Scripture talks about talking up serpents and not being bitten. Not that I think Yoga to begin with is serpentine like, but this is an example of the faith of a believer being stronger than any outside influence. If we have faith we won’t be bitten by a “new” prayer form, or a spiritual practice, that seems antithetical to Christianity. Why? Because nothing can bite through that type of faith. Now, it’s true we need that kind of faith, but if more faithful Catholics would embrace the concepts of Eastern meditation and posturing in prayer, and of the benefit of that was real growth of self-awareness and mindfulness in the understanding of loving God and loving neighbor, then wouldn’t that essentially “Christianize” anything you do in prayer whether it’s Yoga or a walk in the park? And again, this has been the way Christianity has grown traditionally. We used to do a great job of looking at what the culture had embraced and then embracing it even more with the deeper understanding of why we do what we do.
Look at Halloween that we just celebrated as the perfect example of this. It was in the Fifth-Century when All Saints Day was moved to coincide with the harvest festivals and the pagan celebrations for the God of the harvest. By clearing intimating that the real harvest is the harvest of souls for all eternity we began to Christianize what was previously totally pagan. We see this example as well in the Celtic Cross. The circle behind the cross is the representation of the Sun God of the Druids. This God was superseded through the amazing missionary nuance of St. Patrick. Sure, he could have tried to stop their pagan practices by force, but instead he affirmed them in it and added the deeper understanding of the mercy and grace that the Son of God has to offer.
What if we could do that? What if we could enter into any practice, regardless of how Pagan it is? And by doing so, show that we bring to the table an even deeper experience by connecting the Sun Salutation to the Son of God. Or our Child’s Pose becomes the pose of complete submission, like that of a little child as Jesus says, a Child of God. Our Mountain Top could be like that of a Mt. Tabor. There are so many opportunities to open ourselves to a deeper experience and by doing so offer a real witness that we’re here to connect and experience what others are connected into. Then, instead of being on the outside waiting for others to come to us, we could truly enter in and begin experiencing the love for others that Jesus says is essential to our expressing our love of God.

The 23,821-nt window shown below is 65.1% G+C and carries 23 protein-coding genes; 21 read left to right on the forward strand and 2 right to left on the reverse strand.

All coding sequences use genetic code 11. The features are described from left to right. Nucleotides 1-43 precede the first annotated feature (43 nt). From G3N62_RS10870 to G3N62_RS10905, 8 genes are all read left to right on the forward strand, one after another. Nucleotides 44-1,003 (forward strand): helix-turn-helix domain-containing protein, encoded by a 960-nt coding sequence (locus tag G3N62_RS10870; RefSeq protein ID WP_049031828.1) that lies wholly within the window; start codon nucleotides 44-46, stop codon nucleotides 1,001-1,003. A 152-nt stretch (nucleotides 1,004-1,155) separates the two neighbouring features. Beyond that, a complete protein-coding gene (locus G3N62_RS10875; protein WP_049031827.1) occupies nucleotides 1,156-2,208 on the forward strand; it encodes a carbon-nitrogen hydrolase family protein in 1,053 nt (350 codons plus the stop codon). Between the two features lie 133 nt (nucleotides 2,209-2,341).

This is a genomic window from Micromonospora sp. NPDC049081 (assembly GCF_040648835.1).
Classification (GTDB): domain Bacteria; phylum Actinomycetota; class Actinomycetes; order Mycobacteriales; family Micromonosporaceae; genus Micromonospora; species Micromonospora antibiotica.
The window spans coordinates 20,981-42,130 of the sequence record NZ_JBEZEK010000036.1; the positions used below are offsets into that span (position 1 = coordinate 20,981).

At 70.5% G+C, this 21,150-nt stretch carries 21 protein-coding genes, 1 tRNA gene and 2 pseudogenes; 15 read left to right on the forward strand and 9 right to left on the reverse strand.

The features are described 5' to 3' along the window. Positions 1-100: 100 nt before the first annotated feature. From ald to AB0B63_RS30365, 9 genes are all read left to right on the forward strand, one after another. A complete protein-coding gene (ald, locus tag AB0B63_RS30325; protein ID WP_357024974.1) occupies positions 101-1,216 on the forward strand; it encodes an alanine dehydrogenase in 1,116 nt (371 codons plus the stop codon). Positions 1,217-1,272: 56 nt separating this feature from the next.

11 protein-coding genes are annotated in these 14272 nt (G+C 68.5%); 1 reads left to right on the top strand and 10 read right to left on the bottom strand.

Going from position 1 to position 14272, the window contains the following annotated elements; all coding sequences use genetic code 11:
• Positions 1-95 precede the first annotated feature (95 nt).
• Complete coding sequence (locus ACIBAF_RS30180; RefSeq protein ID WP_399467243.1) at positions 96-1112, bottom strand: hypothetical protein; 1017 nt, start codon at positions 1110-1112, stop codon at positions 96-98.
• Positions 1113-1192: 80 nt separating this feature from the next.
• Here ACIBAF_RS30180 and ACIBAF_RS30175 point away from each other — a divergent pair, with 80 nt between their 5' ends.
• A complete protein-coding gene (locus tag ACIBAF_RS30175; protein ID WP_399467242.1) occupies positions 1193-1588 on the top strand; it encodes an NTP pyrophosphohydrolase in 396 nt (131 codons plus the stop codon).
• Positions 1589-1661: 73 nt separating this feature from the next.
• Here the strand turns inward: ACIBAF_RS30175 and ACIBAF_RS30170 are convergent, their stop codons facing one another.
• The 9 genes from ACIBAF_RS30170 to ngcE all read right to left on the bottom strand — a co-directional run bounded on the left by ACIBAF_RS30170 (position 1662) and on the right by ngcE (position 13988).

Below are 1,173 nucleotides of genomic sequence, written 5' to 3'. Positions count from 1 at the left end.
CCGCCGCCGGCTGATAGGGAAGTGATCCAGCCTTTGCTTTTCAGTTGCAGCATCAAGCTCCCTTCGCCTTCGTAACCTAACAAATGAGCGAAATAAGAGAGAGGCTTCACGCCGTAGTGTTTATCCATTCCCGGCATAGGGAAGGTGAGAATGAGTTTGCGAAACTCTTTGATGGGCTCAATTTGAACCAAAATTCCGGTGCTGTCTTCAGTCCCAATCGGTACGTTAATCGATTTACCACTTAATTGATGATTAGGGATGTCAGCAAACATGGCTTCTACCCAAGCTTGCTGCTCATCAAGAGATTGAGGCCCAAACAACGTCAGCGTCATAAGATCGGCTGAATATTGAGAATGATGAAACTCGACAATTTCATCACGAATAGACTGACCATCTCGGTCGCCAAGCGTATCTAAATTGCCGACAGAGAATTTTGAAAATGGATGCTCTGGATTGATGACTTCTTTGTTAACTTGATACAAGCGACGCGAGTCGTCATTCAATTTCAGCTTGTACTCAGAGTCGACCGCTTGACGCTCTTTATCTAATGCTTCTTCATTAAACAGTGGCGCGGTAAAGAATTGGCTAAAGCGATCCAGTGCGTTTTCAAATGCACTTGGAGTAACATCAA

So, read the document and decide for yourself. But everything is lawful, according to St. Paul. But he does say that not everything is going to lead himself and others to a deeper connection in Christ. But my guess is there’s a lot that could, if we’d only give it the chance to take us, and others, there.
So by now we’ve all heard about the sexual misconduct allegations against Kevin Spacey from fellow actor Kevin Rapp from 30 years ago. Nothing was mentioned of actual sexual contact other than lying on top of him at a party. I’m not defending this action, and it was obviously improper for an adult to do anything of this nature to a young person, Spacey was 26 and Rapp was 14, but the way Spacey has handled this is commendable. And, very different than what we saw from Donald Trump after the infamous Access Hollywood, Billy Bush bus fiasco.